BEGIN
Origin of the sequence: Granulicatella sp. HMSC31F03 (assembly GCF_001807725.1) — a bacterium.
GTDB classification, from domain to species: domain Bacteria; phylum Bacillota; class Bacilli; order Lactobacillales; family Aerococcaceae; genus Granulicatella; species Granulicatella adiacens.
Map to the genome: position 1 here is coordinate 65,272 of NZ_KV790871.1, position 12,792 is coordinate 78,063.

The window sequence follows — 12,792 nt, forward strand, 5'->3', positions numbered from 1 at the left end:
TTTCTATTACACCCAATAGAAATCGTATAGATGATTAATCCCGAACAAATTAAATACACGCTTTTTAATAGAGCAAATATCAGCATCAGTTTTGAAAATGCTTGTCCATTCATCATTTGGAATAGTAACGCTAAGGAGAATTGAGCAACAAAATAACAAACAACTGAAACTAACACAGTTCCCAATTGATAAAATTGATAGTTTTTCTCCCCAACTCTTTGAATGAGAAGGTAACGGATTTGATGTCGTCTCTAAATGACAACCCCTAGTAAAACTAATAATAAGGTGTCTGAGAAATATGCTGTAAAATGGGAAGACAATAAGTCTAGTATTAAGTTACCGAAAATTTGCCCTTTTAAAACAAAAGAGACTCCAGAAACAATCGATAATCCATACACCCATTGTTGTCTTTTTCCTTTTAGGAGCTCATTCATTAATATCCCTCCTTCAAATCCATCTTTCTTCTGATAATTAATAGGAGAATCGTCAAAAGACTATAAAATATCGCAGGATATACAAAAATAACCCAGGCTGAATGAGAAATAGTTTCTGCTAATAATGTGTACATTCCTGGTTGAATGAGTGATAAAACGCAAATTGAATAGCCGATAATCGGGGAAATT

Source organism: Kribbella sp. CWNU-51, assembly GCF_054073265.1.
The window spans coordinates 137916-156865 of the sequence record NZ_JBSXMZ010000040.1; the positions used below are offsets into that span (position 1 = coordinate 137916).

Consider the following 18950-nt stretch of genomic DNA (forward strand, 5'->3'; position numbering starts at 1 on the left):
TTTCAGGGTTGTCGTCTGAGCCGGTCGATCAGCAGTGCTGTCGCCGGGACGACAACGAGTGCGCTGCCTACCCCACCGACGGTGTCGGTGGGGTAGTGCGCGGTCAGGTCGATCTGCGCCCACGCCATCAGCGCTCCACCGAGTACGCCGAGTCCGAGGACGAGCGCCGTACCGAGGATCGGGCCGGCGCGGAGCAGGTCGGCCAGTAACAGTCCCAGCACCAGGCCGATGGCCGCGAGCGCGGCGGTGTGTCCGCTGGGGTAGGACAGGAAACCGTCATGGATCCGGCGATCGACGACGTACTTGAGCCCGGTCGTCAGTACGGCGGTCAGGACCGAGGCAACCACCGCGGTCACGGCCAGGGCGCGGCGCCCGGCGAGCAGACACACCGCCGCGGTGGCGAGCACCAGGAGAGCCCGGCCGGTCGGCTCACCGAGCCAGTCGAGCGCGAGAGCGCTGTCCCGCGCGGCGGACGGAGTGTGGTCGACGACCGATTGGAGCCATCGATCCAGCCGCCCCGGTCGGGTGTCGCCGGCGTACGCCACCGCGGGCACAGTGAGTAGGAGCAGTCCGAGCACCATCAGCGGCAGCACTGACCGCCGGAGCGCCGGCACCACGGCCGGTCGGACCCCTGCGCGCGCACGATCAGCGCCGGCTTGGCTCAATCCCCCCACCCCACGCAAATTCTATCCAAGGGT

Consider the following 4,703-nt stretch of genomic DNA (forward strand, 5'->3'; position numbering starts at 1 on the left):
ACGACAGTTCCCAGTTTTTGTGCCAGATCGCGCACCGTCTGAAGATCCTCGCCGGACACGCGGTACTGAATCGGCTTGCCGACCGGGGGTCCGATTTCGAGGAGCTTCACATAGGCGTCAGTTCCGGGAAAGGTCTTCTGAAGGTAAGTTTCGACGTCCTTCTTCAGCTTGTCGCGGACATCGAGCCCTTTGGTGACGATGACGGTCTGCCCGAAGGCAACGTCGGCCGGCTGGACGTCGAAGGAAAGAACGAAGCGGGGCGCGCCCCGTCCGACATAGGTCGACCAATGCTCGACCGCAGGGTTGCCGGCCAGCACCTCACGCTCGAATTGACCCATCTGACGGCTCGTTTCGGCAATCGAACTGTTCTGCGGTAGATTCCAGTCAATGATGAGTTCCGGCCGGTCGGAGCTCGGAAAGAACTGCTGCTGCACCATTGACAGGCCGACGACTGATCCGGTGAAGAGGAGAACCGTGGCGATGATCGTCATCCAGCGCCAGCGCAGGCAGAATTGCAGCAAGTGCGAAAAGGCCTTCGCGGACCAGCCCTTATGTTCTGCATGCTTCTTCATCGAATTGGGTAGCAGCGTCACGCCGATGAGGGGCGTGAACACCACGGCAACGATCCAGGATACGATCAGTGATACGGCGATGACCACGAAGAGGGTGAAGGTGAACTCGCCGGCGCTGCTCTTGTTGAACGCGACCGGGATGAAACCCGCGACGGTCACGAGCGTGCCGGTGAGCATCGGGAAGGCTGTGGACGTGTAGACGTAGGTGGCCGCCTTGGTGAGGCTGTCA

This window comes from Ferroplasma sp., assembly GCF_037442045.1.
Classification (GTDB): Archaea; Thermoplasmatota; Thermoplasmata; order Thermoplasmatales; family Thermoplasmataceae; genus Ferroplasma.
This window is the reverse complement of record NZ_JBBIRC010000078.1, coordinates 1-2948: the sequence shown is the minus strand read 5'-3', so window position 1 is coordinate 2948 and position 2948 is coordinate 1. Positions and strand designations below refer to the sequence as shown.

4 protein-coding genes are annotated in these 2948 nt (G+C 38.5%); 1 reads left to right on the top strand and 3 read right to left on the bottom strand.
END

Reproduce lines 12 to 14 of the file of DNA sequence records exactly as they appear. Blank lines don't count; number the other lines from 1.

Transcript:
This window comes from Ferroplasma sp., assembly GCF_037442045.1.
Classification (GTDB): Archaea; Thermoplasmatota; Thermoplasmata; order Thermoplasmatales; family Thermoplasmataceae; genus Ferroplasma.
This window is the reverse complement of record NZ_JBBIRC010000078.1, coordinates 1-2948: the sequence shown is the minus strand read 5'-3', so window position 1 is coordinate 2948 and position 2948 is coordinate 1. Positions and strand designations below refer to the sequence as shown.